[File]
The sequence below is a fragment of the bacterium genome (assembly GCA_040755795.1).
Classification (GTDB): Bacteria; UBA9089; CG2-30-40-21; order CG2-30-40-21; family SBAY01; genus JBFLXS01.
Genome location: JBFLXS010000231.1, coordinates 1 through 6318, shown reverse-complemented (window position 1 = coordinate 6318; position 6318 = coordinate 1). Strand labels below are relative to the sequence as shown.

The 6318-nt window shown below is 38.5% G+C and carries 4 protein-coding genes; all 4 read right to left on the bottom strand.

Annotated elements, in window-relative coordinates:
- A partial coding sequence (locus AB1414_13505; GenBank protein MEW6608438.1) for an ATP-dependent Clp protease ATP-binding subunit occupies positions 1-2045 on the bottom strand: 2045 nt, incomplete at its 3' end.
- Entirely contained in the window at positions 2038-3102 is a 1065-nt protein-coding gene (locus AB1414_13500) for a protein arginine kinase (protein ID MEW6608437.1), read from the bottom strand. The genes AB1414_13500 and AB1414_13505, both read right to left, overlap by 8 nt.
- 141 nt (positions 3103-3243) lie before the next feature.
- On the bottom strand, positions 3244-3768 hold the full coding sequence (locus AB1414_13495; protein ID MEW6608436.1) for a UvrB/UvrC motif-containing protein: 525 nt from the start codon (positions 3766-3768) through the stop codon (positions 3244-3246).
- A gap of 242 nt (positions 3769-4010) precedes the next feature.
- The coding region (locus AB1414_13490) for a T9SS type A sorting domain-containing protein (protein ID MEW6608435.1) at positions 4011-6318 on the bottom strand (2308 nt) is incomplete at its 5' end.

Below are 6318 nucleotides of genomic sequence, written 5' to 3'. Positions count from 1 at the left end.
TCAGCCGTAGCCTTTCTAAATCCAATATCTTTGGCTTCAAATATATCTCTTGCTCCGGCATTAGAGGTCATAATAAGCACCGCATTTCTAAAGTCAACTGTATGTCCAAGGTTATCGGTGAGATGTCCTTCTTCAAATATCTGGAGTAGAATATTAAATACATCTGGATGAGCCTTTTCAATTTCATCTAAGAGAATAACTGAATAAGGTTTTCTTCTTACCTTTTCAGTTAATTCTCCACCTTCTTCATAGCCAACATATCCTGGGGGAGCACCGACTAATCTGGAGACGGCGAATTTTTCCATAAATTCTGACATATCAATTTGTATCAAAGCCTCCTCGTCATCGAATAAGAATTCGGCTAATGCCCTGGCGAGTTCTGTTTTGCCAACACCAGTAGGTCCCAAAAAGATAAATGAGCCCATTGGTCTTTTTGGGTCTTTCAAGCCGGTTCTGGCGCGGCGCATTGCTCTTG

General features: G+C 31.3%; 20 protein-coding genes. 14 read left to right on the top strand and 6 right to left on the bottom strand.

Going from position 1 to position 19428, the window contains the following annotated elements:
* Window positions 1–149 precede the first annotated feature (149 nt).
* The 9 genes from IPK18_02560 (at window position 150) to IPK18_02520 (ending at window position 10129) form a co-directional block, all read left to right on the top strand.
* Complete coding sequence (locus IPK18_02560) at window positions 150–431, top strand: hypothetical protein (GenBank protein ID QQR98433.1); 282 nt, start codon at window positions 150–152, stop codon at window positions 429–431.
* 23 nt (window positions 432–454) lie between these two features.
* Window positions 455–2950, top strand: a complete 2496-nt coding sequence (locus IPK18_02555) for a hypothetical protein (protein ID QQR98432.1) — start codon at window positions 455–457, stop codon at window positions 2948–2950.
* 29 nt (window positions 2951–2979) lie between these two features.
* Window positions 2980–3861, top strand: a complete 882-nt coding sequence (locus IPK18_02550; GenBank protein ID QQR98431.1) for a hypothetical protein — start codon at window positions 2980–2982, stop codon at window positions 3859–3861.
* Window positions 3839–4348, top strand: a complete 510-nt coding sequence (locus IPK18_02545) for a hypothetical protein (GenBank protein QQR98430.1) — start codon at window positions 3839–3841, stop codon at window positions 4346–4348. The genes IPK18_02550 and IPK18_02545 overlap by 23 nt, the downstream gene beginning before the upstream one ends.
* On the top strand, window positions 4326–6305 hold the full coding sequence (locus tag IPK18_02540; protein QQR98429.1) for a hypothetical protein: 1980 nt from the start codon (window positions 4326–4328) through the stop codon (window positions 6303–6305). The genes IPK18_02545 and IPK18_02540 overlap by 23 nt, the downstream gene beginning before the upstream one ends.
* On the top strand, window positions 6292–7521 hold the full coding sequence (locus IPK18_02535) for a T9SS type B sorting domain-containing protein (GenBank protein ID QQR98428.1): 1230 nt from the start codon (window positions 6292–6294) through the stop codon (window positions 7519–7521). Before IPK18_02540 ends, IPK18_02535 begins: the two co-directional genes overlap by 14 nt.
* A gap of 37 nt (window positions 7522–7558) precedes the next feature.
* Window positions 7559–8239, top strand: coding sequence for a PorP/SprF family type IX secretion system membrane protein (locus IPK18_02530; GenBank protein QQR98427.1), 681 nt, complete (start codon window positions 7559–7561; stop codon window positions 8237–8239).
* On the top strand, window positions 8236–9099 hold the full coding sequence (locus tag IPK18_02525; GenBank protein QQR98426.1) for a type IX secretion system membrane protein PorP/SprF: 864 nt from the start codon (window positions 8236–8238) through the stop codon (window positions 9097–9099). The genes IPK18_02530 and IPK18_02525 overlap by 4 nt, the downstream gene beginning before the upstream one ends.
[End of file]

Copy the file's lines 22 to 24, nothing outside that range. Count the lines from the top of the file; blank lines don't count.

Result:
* Window positions 2980–3861, top strand: a complete 882-nt coding sequence (locus IPK18_02550; GenBank protein ID QQR98431.1) for a hypothetical protein — start codon at window positions 2980–2982, stop codon at window positions 3859–3861.
* Window positions 3839–4348, top strand: a complete 510-nt coding sequence (locus IPK18_02545) for a hypothetical protein (GenBank protein QQR98430.1) — start codon at window positions 3839–3841, stop codon at window positions 4346–4348. The genes IPK18_02550 and IPK18_02545 overlap by 23 nt, the downstream gene beginning before the upstream one ends.
* On the top strand, window positions 4326–6305 hold the full coding sequence (locus tag IPK18_02540; protein QQR98429.1) for a hypothetical protein: 1980 nt from the start codon (window positions 4326–4328) through the stop codon (window positions 6303–6305). The genes IPK18_02545 and IPK18_02540 overlap by 23 nt, the downstream gene beginning before the upstream one ends.